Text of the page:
Light, Bright and Polite for Parents/Teens: How to Shine Online to Impress Colleges by Josh Ochs

Light, Bright and Polite for Parents/Teens: How to Shine Online to Impress Colleges

Book Title: Light, Bright and Polite for Parents/Teens: How to Shine Online to Impress Colleges


ISBN: 098840396X

Author: Josh Ochs

* You need to enable Javascript in order to proceed through the registration flow.

Josh Ochs with Light, Bright and Polite for Parents/Teens: How to Shine Online to Impress Colleges

Related Books

Here's what you'll learn in this book:
Ch 1 How social media can hurt your kid’s future
Ch 2 Common social media mistakes made
Ch 3 What social media posts and strategies impress colleges
Ch 4 What social media posts and strategies impress future employers
Ch 5 Social networks that help you shine online
Ch 6 How and when to privatize your image
Ch 7 How to talk to your kids
Ch 8 How to make a plan together
Ch 9 Case studies from successful students making a difference

Over the past several years, I have had the great opportunity to work with some of the world’s best brands. My staff and I developed and implemented techniques to help these companies shine online. And they have! By employing a few social media strategies, these great companies are finding the customers they want and deserve. It quickly came to my attention that my techniques would be valuable to families who are preparing their kids for college. Many kids have no idea how their digital footprint might be viewed by others and how others’ perceptions can hold them back.

During a 2013 Kaplan telephone questionnaire, 31% of college admissions officers said that they did visit applicants Facebook and other social media pages to gain more information on the student. 30% said that they had encountered information on social media that had a negative influence on an applicant’s chance of being accepted. This goes to show that anything we put online, no matter how long ago, can be brought up on the first page of Google results and we need to be vigilant on what we allow others to see.1 In this book, you will receive the same strategies I’ve used to help many successful companies, but tailored to students and future leaders, to help them impress colleges and future employers. As I've traveled the country for the past year and spoken to over 20,000 students, the feedback has been clear: these methods work, helping kids convey their best selves online. These methods employed keep their online images and communications Light, Bright and Polite®, which allows colleges and employers find the best people to represent their campus upon graduation. Your kid can be among them. It’s a competitive market out there, so let’s not be disqualified from something to which you’re aspiring without ever having a real chance at interviewing for the opportunity! It is never too early to start planning ahead. Your kids may not be thinking about it, but certainly you understand from experience that what you do now can have lasting effects. At the very least, what you do now lays the foundation for the habits that you will have years from now. Even if your children are not on social media yet, their reputation online starts as soon as their friends are online and posting photos of them, tagging them.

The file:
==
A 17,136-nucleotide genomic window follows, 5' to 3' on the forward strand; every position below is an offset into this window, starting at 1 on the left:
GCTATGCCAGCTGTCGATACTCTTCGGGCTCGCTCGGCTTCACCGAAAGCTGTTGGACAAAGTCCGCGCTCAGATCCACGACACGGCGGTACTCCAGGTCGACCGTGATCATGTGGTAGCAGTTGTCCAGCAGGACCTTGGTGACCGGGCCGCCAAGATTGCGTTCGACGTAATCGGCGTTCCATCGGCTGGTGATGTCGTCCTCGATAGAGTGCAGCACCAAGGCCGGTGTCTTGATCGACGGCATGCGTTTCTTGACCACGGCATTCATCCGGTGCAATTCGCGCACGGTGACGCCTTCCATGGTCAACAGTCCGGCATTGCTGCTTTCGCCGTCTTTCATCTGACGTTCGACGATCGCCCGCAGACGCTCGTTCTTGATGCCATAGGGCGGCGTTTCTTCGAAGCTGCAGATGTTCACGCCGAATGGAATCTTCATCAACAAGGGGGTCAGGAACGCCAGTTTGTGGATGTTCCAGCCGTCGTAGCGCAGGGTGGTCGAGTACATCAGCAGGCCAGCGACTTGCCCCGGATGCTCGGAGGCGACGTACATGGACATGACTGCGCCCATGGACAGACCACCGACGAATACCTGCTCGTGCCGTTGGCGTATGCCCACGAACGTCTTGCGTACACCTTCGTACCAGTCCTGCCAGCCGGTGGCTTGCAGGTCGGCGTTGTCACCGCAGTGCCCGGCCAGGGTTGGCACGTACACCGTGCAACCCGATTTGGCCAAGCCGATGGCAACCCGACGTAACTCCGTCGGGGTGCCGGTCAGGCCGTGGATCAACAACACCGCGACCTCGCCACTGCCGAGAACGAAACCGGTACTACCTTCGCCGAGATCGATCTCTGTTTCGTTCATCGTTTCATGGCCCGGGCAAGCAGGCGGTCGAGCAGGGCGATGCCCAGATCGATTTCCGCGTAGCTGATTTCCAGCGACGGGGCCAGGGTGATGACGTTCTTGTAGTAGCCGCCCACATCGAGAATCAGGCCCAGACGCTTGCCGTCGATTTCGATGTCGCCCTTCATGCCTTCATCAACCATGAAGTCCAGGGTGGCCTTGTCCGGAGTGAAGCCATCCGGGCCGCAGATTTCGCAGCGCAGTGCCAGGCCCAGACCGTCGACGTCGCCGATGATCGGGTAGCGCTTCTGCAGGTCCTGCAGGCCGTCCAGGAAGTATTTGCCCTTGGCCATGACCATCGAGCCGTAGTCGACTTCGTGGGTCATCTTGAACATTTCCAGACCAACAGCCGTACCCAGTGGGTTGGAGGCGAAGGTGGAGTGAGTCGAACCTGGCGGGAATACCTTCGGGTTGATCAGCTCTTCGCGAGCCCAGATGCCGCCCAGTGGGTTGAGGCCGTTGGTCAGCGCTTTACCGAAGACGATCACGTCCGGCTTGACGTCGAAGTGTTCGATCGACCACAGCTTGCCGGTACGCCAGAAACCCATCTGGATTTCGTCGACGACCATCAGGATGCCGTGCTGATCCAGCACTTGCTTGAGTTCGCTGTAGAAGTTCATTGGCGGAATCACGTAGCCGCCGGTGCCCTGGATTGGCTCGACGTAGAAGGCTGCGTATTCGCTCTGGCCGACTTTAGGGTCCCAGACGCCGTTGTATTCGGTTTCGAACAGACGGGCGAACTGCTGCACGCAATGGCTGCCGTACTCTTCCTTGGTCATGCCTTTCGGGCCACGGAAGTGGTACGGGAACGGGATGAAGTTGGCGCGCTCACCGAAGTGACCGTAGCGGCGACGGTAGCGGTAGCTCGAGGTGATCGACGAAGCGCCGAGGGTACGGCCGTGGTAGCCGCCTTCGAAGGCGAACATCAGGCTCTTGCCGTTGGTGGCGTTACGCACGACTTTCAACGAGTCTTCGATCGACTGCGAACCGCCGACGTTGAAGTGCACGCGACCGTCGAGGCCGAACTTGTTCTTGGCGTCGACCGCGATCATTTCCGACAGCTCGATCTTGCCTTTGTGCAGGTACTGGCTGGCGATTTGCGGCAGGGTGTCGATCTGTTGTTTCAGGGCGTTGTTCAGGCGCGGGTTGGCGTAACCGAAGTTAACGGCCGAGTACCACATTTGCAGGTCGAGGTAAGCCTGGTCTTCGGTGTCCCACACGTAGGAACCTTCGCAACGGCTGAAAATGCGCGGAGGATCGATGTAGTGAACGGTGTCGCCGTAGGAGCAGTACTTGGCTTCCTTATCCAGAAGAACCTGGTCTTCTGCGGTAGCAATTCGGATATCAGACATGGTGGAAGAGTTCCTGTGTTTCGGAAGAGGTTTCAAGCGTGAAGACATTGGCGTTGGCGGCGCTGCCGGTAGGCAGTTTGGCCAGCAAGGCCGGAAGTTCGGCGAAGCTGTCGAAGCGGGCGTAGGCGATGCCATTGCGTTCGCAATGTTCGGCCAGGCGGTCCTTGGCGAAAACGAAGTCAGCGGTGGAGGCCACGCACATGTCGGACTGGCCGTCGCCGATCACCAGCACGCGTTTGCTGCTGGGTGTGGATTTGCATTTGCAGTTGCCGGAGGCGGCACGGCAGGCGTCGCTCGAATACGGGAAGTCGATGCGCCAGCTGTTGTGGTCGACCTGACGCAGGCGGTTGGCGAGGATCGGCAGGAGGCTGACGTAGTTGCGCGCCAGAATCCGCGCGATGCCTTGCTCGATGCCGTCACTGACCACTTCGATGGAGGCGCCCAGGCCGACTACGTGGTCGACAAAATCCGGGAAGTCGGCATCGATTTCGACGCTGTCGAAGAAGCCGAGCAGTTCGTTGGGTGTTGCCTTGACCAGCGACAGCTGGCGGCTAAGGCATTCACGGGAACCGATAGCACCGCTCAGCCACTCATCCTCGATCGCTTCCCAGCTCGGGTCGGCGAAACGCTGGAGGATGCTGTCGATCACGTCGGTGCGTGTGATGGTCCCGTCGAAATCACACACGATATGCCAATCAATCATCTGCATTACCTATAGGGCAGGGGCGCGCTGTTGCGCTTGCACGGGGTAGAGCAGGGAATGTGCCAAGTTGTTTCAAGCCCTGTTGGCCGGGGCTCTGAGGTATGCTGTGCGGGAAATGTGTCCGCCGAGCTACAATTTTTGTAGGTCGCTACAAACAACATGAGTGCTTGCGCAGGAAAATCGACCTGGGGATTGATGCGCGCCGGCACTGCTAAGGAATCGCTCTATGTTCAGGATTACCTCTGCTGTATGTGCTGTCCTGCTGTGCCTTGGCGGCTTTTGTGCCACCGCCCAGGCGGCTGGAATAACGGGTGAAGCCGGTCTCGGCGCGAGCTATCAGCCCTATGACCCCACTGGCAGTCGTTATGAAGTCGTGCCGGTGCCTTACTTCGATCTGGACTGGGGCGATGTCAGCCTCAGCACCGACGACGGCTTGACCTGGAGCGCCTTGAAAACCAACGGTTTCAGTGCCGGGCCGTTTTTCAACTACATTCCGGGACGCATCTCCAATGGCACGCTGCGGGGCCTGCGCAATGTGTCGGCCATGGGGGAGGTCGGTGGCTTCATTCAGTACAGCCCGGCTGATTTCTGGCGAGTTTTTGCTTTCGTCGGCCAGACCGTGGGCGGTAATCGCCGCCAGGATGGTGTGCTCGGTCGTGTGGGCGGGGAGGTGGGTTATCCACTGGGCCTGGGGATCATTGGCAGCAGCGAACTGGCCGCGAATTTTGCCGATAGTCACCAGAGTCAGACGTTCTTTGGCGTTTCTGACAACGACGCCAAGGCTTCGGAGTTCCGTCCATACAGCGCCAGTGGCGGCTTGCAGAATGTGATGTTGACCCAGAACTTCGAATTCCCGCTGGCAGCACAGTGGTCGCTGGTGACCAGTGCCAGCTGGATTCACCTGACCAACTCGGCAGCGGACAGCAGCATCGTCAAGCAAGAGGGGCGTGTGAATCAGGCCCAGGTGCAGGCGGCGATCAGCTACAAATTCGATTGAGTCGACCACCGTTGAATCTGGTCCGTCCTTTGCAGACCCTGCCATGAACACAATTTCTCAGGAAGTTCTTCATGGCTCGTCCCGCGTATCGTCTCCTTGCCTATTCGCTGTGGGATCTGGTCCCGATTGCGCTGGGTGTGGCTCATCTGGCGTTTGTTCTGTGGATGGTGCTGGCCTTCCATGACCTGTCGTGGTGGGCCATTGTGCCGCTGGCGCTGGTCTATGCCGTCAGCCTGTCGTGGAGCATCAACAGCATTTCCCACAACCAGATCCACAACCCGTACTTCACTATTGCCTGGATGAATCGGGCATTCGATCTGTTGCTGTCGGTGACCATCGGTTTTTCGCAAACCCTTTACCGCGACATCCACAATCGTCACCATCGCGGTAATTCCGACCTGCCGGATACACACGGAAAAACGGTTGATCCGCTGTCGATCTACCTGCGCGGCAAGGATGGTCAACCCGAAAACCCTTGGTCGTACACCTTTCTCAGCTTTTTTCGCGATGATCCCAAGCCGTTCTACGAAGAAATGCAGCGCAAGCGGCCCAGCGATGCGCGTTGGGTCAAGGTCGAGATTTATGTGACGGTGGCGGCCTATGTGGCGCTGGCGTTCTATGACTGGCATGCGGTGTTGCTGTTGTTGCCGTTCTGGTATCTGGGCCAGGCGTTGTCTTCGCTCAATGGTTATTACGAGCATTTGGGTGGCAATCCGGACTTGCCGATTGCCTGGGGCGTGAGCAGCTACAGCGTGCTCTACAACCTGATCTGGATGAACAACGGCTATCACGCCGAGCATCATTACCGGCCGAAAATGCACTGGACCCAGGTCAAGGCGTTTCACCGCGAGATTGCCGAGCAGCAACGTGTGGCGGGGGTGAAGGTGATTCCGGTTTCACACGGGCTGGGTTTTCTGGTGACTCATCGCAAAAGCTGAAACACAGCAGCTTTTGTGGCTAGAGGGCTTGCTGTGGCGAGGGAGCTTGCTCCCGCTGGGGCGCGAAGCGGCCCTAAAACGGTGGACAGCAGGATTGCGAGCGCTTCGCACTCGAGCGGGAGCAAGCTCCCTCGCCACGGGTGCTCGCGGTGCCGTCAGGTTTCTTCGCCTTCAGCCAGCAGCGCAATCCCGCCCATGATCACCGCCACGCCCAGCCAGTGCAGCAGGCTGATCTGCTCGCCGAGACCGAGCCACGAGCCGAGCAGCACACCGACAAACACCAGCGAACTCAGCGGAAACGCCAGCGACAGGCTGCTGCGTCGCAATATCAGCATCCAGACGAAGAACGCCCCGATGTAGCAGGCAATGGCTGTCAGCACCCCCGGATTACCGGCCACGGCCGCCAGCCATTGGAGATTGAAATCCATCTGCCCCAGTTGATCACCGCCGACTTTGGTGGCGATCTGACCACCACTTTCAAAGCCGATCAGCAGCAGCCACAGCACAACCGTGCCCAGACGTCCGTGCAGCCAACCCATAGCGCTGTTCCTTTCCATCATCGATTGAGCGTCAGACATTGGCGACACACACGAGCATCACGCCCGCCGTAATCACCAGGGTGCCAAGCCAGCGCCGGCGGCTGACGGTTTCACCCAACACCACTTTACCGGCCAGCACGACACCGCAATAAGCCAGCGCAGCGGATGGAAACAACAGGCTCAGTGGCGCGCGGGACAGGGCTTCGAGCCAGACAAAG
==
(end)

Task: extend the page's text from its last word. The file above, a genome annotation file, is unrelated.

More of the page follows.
So, there’s a lot to consider! Since parents have limited time, this book isn’t designed to teach everything about social media. I’m not here to give you a list of 100 things not to do on social media. Instead, my goal is to have students and parents skim through this book and be able to pick up one or two helpful tips that can make all the difference. What accomplishments does your kid want to have in the next five years?
• Getting into college
• Full ride scholarship
• Varsity sports team
• Study abroad opportunity
• Leadership award
• Community service
• Getting into a prestigious private high school
• Getting the perfect internship that launches their career

If any of these apply, then you need to pay attention to all of the messages that your child sends out on social media. There’s a good chance that 50% of their tweets might not be helping them to reach their goals. They need to be vigilant.

Josh Ochs